Just 18 months after Cincinnati voters rejected Issue 9, the proposed charter amendment that likely would’ve blocked the city’s proposed $143 million streetcar system, the project’s opponents are taking another shot.
Opponents, once again led by the Coalition Opposed to Additional Spending and Taxes (COAST) and the NAACP’s local chapter, are working to put another referendum on the primary ballot that would call for a straight up-or-down vote on the project, hoping for a different result.
“The groups behind it are the same as the last time, and it’s the same issue,” says Bradley Thomas, a supporter of the streetcar project. “It’s like we’ve stepped back 18 months in time. They’re going to do whatever they can to stop it, including over-broad ballot initiatives like Issue 9 and this one.”
Cincinnati NAACP President Christopher Smitherman, one of the project’s leading opponents, defends the move. He also bristles at suggestions about his group’s motives.
“The other side keeps saying we’re anti-jobs or anti-progressive, but they just don’t understand,” Smitherman says. “We’re not against the streetcar … we’re not for it, either. We’re saying that at a time when the city’s facing a $50 million deficit, we can’t afford to do it. It’s not that complicated.”
Critics, however, note Smitherman has regularly spoken against the project in the past, and derisively refers to it as a “choo-choo train.”
The referendum likely will make it onto the primary ballot, with a 9,000-signature threshold required to get an issue included.
From there, it’s anyone’s guess how it will fare. Primary elections, particularly those with few marquee races, typically draw less than a third of their November counterparts. With an expected 18,000-voter turnout in May, the new initiative could win with fewer than 10,000 “yes” votes — less than a quarter of those who voted down Issue 9 in 2009.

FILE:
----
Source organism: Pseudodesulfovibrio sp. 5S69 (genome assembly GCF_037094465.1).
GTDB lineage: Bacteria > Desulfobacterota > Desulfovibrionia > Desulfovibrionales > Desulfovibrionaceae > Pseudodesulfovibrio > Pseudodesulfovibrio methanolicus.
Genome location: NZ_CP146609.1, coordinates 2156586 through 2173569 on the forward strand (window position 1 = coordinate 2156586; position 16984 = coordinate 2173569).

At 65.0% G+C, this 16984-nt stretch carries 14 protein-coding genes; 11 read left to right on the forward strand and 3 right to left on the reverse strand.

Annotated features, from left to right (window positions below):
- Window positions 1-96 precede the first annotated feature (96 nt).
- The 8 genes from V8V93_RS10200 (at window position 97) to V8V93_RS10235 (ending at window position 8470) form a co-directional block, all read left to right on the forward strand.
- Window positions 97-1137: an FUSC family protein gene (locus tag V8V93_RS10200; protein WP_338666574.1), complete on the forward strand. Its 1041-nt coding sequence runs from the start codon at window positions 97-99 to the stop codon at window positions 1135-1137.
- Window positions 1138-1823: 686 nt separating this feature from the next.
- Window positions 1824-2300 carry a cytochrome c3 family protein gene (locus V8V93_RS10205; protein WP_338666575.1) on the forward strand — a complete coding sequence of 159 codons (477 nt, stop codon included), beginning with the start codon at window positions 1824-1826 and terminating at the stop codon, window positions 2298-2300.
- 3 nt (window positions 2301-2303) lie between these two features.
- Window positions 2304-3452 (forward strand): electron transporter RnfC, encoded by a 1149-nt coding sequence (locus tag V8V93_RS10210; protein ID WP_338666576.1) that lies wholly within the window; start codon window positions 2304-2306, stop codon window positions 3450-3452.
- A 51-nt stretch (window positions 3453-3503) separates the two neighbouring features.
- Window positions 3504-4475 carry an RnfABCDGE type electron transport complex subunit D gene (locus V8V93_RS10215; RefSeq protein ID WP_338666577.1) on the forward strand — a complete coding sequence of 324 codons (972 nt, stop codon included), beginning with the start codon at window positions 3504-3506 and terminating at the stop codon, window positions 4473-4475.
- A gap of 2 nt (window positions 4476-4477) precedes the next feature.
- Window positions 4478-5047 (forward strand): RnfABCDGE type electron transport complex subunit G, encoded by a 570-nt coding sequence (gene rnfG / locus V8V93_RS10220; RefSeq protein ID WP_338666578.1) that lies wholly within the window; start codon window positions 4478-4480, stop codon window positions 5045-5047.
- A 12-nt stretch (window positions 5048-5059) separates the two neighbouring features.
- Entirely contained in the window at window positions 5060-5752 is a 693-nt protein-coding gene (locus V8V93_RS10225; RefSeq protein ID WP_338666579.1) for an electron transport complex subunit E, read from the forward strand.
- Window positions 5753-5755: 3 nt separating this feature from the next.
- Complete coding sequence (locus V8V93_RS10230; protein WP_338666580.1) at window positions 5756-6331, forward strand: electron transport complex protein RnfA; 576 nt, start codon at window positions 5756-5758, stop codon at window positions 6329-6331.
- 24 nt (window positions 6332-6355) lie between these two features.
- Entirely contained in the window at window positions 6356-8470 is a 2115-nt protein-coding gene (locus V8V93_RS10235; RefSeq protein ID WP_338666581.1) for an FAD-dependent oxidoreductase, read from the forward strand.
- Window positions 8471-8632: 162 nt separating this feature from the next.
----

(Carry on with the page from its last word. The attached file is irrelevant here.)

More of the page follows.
It’s also likely, Thomas adds, that if it fails again, opponents will keep bringing it back time and time again.
“The problem is, with the signature threshold so low, it’s easy to keep bringing it back, and it costs the city $400,000 each election,” he says. “Because of the way they’re doing it, making it a charter issue, all they have to do is win once — it’s hard to change the city charter once that’s done.”
The legality of a “no” vote would also be in question, as City Council already approved the project last summer, voting to issue local bonds to help fund it. Also, the city has accepted state and federal grants to help pay for the project. Abandoning the project would lead to further legal problems, Thomas adds.
According to Smitherman, a May vote would be his last push on the streetcar issue. But while he ponders running for council or mayor in the future, he wants answers to questions before he gives up on stopping the project.
Citing this week’s news of Bengals owner Mike Brown seeking an additional $43 million from local politicians for Paul Brown Stadium repairs and budget over-runs already popping up for the streetcar project (namely, Duke Energy’s assertion that moving utilities will cost $20 million instead of the $5 million estimated by the city), he says proponents have few real answers.
“People haven’t gone through and looked at how many people are going to have to ride the streetcar (to break even), how much they’re going to have to pay,” Smitherman says. “We haven’t gotten an answer on if the streetcar’s going to operate in the black. If it doesn’t, if it operates in the red, who’s going to pay for that?”
He’s not impressed with the projections he’s seen.
“Projections have been wrong in the past,” he says. “Council as a body — not individually — has shown it’s not the best steward of our money. I’m still waiting for someone to point to one high-profile, significant project in the city that went as planned and on-budget. From Paul Brown Stadium to the Convergys deal to streetcar, nothing has been what was promised.”
City officials reply that the convention center expansion in 2006 was on-time and within budget.
Thomas, though, says the information sought by Smitherman and streetcar opponents have been provided repeatedly, they just choose to ignore it for use as a red herring.
“All of that information is out there,” Thomas says. “We’ve got an independent study from the University of Cincinnati, we’ve got the example of other cities, but the streetcar opponents just discount everything. They ignore them, then ask the same question and put the same bad information out there.
“It’s frustrating,” he adds. “They go out there with opinions, and we respond with hard facts supported by numbers, but they just keep going fighting against a project that’s going to be a real win for Cincinnati.”
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